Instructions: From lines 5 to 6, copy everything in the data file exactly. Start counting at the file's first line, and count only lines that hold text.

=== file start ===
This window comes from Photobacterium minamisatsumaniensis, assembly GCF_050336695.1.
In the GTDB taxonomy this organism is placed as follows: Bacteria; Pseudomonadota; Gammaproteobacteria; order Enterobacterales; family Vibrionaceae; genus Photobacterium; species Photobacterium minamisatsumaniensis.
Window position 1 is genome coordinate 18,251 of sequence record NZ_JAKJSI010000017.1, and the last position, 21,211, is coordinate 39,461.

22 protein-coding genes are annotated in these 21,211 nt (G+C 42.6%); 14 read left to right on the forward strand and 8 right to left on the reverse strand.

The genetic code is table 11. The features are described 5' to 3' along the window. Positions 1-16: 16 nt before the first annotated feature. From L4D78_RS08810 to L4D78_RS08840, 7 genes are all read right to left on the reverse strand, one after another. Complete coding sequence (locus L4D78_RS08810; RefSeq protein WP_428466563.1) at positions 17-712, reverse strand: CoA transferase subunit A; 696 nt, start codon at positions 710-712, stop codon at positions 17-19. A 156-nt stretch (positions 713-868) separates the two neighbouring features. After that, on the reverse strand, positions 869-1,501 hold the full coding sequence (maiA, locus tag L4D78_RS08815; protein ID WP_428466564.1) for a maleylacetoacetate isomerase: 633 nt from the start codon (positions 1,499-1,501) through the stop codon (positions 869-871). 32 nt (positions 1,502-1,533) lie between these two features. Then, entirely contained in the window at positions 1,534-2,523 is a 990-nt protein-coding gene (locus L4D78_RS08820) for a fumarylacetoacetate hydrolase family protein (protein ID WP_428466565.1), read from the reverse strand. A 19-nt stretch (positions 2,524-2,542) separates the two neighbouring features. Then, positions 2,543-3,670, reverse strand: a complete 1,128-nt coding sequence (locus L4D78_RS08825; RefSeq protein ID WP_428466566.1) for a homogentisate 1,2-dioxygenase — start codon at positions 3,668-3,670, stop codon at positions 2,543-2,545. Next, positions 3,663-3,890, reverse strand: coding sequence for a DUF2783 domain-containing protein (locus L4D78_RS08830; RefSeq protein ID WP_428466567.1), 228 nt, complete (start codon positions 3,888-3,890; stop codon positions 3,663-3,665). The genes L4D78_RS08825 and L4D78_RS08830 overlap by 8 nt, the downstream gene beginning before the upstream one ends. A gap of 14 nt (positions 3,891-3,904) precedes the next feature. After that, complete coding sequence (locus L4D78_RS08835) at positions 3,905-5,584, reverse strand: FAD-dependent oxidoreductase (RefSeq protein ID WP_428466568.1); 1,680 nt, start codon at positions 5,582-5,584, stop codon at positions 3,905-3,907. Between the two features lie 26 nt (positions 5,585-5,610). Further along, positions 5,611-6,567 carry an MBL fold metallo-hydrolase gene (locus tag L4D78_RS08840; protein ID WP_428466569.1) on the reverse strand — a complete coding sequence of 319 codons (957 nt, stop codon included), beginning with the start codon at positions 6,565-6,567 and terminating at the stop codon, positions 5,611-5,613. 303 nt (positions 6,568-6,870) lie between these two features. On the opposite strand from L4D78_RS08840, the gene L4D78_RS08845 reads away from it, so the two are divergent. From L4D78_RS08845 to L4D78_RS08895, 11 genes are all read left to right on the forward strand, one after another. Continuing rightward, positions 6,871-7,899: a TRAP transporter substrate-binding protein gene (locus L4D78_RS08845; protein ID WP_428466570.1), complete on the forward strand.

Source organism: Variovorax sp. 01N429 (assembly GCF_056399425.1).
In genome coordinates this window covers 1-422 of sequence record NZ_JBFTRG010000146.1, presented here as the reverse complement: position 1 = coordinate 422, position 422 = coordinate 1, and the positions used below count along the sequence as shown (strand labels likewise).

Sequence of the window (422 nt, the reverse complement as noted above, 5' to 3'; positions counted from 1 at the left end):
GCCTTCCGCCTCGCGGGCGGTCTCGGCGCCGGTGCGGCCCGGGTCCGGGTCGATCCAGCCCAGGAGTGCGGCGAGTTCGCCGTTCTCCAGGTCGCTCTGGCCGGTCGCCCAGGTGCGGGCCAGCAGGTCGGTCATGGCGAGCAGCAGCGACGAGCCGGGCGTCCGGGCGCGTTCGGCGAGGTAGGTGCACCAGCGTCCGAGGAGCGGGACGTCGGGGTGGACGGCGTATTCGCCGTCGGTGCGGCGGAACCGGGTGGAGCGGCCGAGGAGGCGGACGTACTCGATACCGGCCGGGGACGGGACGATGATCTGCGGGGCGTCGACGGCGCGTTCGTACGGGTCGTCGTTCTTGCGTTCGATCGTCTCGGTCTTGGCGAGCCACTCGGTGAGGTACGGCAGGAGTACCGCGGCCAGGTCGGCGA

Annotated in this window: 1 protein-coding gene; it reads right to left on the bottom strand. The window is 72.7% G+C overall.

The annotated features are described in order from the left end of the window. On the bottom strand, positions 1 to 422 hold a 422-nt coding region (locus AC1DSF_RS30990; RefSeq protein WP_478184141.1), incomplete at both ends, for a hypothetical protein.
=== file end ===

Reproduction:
The genetic code is table 11. The features are described 5' to 3' along the window. Positions 1-16: 16 nt before the first annotated feature. From L4D78_RS08810 to L4D78_RS08840, 7 genes are all read right to left on the reverse strand, one after another. Complete coding sequence (locus L4D78_RS08810; RefSeq protein WP_428466563.1) at positions 17-712, reverse strand: CoA transferase subunit A; 696 nt, start codon at positions 710-712, stop codon at positions 17-19. A 156-nt stretch (positions 713-868) separates the two neighbouring features. After that, on the reverse strand, positions 869-1,501 hold the full coding sequence (maiA, locus tag L4D78_RS08815; protein ID WP_428466564.1) for a maleylacetoacetate isomerase: 633 nt from the start codon (positions 1,499-1,501) through the stop codon (positions 869-871). 32 nt (positions 1,502-1,533) lie between these two features. Then, entirely contained in the window at positions 1,534-2,523 is a 990-nt protein-coding gene (locus L4D78_RS08820) for a fumarylacetoacetate hydrolase family protein (protein ID WP_428466565.1), read from the reverse strand. A 19-nt stretch (positions 2,524-2,542) separates the two neighbouring features. Then, positions 2,543-3,670, reverse strand: a complete 1,128-nt coding sequence (locus L4D78_RS08825; RefSeq protein ID WP_428466566.1) for a homogentisate 1,2-dioxygenase — start codon at positions 3,668-3,670, stop codon at positions 2,543-2,545. Next, positions 3,663-3,890, reverse strand: coding sequence for a DUF2783 domain-containing protein (locus L4D78_RS08830; RefSeq protein ID WP_428466567.1), 228 nt, complete (start codon positions 3,888-3,890; stop codon positions 3,663-3,665). The genes L4D78_RS08825 and L4D78_RS08830 overlap by 8 nt, the downstream gene beginning before the upstream one ends. A gap of 14 nt (positions 3,891-3,904) precedes the next feature. After that, complete coding sequence (locus L4D78_RS08835) at positions 3,905-5,584, reverse strand: FAD-dependent oxidoreductase (RefSeq protein ID WP_428466568.1); 1,680 nt, start codon at positions 5,582-5,584, stop codon at positions 3,905-3,907. Between the two features lie 26 nt (positions 5,585-5,610). Further along, positions 5,611-6,567 carry an MBL fold metallo-hydrolase gene (locus tag L4D78_RS08840; protein ID WP_428466569.1) on the reverse strand — a complete coding sequence of 319 codons (957 nt, stop codon included), beginning with the start codon at positions 6,565-6,567 and terminating at the stop codon, positions 5,611-5,613. 303 nt (positions 6,568-6,870) lie between these two features. On the opposite strand from L4D78_RS08840, the gene L4D78_RS08845 reads away from it, so the two are divergent. From L4D78_RS08845 to L4D78_RS08895, 11 genes are all read left to right on the forward strand, one after another. Continuing rightward, positions 6,871-7,899: a TRAP transporter substrate-binding protein gene (locus L4D78_RS08845; protein ID WP_428466570.1), complete on the forward strand.

Source organism: Variovorax sp. 01N429 (assembly GCF_056399425.1).